Boom, Red Bull prices explode ... Energy drinks prices soar after Wisynco fire
Boom, Red Bull prices explode
... Energy drinks prices soar after Wisynco fire
Consumers are now feeling the heat of the wicked fire that destroyed the Wisynco distribution centre in Lakes Pen, St Catherine, last week as they are being hit with price increases in the order of 50 per cent for some products.
Investigations undertaken by THE STAR have revealed massive rise in the price of energy drinks such as Boom and Red Bull.
A small Boom energy drink is now being retailed for between $150 and $200, up from the regular price of $100.
Additionally, a Red Bull is being retailed in some shops for $350. The regular price is about $300.
Chairman of Wisynco Group Limited, William Mahfood, told THE STAR yesterday that he was not surprised at the increase and called on shopkeepers to keep prices in line.
"It happened before, we have nothing to sell, so until we get back into production its likely to happen. I'm not surprised, Jamaican people like to be entrepreneurial. The only thing we can do to resolve this is to make a call to the shopkeepers, through the media, to keep prices in line until we get back in production."
The Consumer Affairs Commission (CAC) yesterday demonstrated little interest in whether consumers are being unfairly burnt as a result of the Wisynco fire.
Dorothy Campbell, ccommunications specialist at the CAC, told THE STAR that the commission does not monitor the prices of energy drinks and that they discourage the consumption of energy drinks.
"We monitor basic food items according to the official national basket. Basic food items that could sustain a family such as rice, flour etc," she said.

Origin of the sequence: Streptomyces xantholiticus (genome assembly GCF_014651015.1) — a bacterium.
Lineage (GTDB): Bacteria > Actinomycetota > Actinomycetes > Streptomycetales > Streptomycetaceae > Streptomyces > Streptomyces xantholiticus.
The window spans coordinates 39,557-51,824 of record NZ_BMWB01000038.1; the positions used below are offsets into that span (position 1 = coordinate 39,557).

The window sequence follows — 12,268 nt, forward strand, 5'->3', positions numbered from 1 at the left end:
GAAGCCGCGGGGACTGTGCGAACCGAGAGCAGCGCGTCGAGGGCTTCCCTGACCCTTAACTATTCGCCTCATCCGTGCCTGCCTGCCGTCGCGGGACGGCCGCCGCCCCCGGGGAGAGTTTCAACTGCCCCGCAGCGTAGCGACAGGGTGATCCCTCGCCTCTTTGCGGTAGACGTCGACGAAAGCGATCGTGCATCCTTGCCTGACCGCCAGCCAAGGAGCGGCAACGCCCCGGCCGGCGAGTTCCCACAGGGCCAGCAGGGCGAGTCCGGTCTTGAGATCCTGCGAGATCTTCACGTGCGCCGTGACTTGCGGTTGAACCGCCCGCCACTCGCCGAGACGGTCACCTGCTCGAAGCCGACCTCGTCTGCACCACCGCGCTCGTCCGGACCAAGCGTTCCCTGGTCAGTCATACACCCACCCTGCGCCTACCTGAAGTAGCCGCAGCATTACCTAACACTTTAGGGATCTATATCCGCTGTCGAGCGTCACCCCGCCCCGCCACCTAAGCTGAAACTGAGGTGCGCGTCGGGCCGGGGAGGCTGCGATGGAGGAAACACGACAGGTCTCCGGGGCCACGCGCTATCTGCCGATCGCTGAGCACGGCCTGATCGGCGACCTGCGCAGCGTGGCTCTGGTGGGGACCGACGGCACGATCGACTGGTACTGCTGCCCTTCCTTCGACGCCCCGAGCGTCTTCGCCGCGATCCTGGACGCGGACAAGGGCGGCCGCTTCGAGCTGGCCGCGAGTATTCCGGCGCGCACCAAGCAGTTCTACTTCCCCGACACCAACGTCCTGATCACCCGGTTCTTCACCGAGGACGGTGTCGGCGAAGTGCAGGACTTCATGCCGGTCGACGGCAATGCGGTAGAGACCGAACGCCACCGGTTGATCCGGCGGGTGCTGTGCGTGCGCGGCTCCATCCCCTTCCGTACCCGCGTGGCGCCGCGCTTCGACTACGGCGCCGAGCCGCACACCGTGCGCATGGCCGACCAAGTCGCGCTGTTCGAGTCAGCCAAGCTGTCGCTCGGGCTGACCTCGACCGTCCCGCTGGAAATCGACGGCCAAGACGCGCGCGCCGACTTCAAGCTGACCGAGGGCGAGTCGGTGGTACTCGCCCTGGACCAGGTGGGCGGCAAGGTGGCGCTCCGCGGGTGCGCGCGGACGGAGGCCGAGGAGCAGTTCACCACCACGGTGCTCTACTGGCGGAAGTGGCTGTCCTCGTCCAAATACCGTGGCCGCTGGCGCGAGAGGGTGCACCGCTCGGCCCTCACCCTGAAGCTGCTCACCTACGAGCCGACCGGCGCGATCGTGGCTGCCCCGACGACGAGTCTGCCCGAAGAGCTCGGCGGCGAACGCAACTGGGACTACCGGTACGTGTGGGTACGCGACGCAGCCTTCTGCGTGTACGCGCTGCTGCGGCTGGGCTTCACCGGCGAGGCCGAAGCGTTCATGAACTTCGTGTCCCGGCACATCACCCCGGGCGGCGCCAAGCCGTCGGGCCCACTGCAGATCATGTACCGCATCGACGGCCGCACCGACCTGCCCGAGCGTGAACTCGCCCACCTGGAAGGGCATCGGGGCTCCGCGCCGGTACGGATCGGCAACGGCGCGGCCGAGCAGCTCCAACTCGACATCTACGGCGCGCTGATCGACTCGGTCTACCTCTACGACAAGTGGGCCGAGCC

But some consumers are already complaining about the prices.
"It come in like dem did glad for the fire cause every drink price raise. I can't afford Wata mi afi go back to pipe water. If dem have the goods in stock dem a hold on pon it for dem regular customers and if dem do sell you dem hike the price," a consumer lamented.
When asked about the level of increase, a shopkeeper said it was simple economics.
"It was hard to get these on the shelf. I had to drive down the whole place fi find a wholesale that had dem in stock. Some of the wholesales dem increase the price cause the demand and dem know di place burn down so dem nuh sure when next dem ago have dem," the shopkeeper said.
Among the persons hardest hit with prince increases are patrons at entertainment events such as parties and street dances.
On Saturday, a small Boom was being sold for $250 at a recent street dance. A Red Bull was being sold for $500.
"A normally $400 fi a Red Bull ... The bar probably did hard fi stock because the place bun dung," a patron said.